Trick Your Kids Into Eating by Calling Them “big Snacks”

My son is ready to dine at almost any moment. I’m writing these words just before 10am, and I bet he’ll be ready for dinner right now if I ask him. (He would be surprised by the proposal, but I’m pretty sure surprise will quickly turn to excitement.) However, this is not the case for all children. I see you parents with kids who simply don’t have the time or interest to eat a full meal in one sitting – and yet these same kids will ask for a snack five minutes after they get up from the dinner table. …

A recent post on Honest Baby’s Facebook page paid tribute to this common – and infuriating – inconsistency, and parents came up with the perfect solution: A simple rethinking might be all it takes. Consider this suggestion from a commentator named Mary:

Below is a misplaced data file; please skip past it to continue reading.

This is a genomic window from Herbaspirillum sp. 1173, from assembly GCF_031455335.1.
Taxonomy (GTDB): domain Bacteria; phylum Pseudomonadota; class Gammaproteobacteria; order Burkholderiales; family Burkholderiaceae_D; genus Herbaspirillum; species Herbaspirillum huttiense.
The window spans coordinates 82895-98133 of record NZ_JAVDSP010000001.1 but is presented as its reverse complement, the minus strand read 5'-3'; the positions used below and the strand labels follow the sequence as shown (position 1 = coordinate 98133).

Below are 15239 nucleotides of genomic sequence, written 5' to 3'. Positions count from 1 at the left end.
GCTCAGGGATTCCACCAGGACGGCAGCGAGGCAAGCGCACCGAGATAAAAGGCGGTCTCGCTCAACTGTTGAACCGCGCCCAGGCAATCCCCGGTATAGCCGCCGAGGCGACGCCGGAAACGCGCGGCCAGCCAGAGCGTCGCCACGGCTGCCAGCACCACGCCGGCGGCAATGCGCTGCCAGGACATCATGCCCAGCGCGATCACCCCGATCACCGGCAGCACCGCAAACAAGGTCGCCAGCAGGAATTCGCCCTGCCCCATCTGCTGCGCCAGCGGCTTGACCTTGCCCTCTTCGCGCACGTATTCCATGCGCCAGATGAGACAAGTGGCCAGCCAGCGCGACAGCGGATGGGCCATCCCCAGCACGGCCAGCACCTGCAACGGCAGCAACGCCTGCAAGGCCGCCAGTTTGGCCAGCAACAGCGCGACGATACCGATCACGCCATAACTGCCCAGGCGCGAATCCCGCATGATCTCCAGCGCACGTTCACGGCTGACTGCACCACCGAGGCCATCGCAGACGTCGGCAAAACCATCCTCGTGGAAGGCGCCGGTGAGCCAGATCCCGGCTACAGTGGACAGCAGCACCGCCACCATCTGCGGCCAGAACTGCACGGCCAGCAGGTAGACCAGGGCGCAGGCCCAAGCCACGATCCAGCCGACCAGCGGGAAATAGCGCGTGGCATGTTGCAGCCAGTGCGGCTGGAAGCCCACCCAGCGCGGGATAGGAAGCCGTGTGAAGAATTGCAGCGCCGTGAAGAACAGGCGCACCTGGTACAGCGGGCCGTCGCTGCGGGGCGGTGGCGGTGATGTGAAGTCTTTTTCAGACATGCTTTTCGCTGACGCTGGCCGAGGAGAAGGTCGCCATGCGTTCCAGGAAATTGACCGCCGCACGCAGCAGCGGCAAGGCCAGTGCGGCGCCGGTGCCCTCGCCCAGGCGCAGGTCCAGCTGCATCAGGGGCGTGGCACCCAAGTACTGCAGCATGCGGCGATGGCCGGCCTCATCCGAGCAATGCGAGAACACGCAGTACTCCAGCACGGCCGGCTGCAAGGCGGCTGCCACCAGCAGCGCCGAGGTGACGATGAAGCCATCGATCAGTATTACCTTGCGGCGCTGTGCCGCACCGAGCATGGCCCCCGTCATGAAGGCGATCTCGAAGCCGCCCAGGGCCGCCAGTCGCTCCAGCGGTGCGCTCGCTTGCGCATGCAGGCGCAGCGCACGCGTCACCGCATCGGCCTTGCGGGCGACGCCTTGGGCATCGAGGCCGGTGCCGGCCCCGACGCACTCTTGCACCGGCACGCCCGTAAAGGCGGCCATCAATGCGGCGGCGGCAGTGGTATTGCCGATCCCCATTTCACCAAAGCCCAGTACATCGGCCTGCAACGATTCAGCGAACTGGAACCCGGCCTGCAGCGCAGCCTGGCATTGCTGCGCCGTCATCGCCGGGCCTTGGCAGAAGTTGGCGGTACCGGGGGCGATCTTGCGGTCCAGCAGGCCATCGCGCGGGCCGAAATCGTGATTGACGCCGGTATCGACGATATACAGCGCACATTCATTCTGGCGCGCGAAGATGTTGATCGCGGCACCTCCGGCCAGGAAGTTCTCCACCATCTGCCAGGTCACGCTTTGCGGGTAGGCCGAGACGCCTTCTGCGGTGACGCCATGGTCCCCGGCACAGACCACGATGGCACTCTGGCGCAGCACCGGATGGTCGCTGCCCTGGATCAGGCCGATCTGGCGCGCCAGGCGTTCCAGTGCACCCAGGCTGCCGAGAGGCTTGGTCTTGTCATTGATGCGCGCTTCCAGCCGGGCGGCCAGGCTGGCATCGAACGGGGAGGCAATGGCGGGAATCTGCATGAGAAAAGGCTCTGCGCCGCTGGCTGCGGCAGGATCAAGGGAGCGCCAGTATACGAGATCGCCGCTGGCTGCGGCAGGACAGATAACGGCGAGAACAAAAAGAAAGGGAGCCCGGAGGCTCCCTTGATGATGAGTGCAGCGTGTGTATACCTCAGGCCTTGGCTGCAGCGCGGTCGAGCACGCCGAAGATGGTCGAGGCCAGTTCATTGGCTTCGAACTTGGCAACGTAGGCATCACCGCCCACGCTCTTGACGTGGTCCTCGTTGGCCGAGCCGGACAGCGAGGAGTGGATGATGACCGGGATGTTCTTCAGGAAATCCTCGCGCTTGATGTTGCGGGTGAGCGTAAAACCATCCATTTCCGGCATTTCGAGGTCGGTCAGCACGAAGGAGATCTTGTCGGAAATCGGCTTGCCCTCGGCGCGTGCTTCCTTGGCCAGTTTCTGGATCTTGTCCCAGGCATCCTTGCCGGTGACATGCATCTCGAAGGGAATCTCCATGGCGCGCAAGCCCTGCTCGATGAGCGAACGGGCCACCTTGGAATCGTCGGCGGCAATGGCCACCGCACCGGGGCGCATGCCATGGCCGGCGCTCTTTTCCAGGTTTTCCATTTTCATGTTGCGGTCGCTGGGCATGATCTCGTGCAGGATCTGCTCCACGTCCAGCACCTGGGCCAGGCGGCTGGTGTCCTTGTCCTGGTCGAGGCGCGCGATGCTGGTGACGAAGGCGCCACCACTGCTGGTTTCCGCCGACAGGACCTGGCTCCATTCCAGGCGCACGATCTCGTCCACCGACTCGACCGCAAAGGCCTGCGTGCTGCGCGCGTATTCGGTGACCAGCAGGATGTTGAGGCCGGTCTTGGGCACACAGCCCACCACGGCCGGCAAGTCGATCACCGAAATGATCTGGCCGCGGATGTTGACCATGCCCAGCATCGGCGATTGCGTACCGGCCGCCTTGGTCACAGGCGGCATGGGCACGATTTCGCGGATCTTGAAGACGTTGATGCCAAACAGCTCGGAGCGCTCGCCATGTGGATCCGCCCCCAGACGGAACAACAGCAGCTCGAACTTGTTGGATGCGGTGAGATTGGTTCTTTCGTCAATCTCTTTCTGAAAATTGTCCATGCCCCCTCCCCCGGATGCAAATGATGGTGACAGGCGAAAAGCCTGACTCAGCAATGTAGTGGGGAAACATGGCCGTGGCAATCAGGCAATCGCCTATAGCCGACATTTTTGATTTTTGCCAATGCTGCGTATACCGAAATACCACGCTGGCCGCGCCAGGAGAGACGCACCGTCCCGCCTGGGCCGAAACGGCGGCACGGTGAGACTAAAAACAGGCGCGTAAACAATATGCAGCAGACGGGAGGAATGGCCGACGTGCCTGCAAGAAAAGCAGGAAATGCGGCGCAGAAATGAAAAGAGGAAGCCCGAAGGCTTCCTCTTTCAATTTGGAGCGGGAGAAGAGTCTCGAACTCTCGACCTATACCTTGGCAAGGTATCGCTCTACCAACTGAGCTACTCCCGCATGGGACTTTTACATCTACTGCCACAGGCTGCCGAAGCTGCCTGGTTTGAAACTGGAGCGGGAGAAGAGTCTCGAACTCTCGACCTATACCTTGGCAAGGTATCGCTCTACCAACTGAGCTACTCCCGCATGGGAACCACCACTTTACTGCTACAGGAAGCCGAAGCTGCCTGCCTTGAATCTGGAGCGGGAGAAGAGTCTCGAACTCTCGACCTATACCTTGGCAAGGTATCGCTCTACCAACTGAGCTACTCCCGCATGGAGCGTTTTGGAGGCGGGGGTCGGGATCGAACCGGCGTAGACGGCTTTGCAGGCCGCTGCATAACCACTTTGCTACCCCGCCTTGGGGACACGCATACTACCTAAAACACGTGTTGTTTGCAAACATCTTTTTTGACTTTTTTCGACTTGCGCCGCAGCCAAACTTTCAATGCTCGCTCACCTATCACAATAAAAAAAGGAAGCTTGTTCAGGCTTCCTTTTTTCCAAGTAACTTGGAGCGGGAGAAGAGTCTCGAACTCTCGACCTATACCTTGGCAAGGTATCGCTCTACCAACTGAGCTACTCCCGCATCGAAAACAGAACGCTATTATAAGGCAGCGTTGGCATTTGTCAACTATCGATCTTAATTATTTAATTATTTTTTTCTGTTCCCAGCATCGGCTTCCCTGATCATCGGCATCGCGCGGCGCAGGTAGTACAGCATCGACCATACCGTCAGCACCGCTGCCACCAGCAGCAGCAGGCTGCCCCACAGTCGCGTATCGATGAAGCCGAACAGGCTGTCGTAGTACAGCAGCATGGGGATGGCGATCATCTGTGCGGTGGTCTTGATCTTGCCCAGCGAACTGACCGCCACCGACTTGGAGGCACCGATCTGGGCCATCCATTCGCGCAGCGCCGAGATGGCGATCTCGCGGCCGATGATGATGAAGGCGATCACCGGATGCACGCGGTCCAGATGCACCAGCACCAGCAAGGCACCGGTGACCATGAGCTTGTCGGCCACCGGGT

I asked my son if he would like corn dog for lunch in an hour. He said no. I asked if he would like to have a corn dog snack in an hour, and the answer “Yes” got a big smile and said “Yes”, and now I am the coolest mom in the world.

And then Laura beautifully tied a bow for us:

We call meals “big snacks” and it works like magic.

You can use any variation of this language that your children like best. One commentator says that she prepares a “snack” for her children every day with her hands; another child prefers to refer to lunch as a snack plate.

You can leave the lunch itself the same; maybe just chop it up into small pieces or serve it in a bento box to make it look more snacky and the kids will be fooled.


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